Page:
SUSE Dropping Mainline Work On Their In-Kernel Bootsplash System
Written by Michael Larabel in Linux Kernel on 18 January 2018 at 05:58 AM EST. 52 Comments
LINUX KERNEL --
For those that were excited over the months of ongoing work by SUSE to bring up an in-kernel boot splash system that could be better than Plymouth for at least some use-cases and was interesting many readers, unfortunately it's not panning out for mainline.

Max Staudt who has been leading this project has sent out his latest version of the patches today, but he's decided to drop pursuing it for mainline. The German Linux developer commented, "found that it doesn't currently make sense to continue working on the splash code, given the low practical interest I've received on LKML...I'll be happy to rebase it and continue to work on it if interest arises."

In particular, several upstream Linux kernel developers expressed apprehension over this code since the bootsplash system was targeting FBCON/FBDEV interfaces rather than the modern DRM/KMS APIs. Max Staudt has his reasonings for FB over DRM/KMS, but given the lack of interest, the project is being suspended for now.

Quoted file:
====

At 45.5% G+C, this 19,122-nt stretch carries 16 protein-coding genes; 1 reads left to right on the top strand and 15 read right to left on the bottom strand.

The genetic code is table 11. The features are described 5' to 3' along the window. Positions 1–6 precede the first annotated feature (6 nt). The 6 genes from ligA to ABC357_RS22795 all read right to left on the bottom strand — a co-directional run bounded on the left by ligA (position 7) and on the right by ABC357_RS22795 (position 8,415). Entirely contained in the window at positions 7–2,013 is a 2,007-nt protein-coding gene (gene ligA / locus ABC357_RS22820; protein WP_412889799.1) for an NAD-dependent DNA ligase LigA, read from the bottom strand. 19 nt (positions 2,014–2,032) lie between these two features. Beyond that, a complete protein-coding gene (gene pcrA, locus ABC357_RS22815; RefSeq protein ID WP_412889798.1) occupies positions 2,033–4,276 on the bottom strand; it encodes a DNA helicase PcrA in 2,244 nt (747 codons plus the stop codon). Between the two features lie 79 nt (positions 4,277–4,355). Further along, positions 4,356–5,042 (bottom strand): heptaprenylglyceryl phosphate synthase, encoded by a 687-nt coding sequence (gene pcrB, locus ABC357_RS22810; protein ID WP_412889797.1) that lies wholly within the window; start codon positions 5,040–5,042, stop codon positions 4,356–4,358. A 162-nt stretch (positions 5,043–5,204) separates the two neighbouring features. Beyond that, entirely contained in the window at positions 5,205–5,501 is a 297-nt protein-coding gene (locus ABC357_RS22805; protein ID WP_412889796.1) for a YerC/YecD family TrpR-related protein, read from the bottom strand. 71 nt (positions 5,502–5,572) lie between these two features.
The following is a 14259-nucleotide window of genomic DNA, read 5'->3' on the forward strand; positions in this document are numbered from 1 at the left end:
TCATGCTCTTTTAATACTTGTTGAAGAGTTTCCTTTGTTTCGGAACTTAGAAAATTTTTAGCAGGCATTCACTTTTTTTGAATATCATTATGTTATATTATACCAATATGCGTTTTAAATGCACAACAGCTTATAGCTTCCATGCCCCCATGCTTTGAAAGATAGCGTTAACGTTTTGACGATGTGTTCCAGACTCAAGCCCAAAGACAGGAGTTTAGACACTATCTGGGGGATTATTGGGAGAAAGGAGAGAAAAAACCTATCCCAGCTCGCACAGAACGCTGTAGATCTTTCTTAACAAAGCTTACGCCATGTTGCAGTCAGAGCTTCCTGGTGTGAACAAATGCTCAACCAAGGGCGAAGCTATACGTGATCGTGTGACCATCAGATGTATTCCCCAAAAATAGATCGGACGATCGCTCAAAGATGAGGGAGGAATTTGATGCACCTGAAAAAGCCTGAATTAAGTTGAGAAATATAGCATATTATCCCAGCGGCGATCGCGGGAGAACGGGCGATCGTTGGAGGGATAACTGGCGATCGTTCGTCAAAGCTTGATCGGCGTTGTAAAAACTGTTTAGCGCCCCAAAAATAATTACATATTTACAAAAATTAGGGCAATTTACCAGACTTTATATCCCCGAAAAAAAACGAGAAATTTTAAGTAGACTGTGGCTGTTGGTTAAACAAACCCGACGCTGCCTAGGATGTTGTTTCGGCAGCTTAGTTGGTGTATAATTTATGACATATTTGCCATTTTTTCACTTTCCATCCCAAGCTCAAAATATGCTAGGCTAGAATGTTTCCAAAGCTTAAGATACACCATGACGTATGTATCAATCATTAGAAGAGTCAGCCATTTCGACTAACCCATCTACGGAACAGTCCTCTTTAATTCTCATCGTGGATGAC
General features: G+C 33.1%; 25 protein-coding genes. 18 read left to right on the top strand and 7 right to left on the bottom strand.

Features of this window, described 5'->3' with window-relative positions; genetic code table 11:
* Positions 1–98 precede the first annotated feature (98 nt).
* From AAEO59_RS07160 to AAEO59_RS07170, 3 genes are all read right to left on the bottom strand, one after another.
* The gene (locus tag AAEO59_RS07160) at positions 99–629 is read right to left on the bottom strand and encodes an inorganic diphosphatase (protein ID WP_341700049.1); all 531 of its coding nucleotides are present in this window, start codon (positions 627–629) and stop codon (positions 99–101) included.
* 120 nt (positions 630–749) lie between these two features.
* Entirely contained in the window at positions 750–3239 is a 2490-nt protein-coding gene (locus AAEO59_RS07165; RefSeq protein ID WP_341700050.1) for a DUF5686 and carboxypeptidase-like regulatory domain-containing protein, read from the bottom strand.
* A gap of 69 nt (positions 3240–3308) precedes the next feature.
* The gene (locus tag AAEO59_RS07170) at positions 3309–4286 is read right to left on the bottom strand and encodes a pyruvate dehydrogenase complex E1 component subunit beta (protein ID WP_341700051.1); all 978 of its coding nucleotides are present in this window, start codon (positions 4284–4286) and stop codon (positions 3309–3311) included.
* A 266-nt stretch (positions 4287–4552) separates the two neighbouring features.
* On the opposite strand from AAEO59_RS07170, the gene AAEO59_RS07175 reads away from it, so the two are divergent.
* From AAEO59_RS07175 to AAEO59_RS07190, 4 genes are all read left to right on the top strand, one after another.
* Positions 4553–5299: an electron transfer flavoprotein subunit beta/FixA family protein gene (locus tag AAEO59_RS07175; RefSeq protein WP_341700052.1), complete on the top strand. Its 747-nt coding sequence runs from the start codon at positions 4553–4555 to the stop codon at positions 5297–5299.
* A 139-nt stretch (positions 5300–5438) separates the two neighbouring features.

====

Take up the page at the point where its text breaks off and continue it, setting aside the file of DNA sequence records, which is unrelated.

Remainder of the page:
Perhaps we'll see this picked up by SUSE/openSUSE or renewed upstream interest in the future, but for now here are the last patches. The hope of this new system is that it would work earlier in the boot phase than Plymouth, allow for completely hiding the kernel output when desired, and other benefits particularly for embedded use-cases.

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Michael Larabel is the principal author of Phoronix.com and founded the site in 2004 with a focus on enriching the Linux hardware experience. Michael has written more than 10,000 articles covering the state of Linux hardware support, Linux performance, graphics drivers, and other topics. Michael is also the lead developer of the Phoronix Test Suite, Phoromatic, and OpenBenchmarking.org automated benchmarking software. He can be followed via Twitter or contacted via MichaelLarabel.com.

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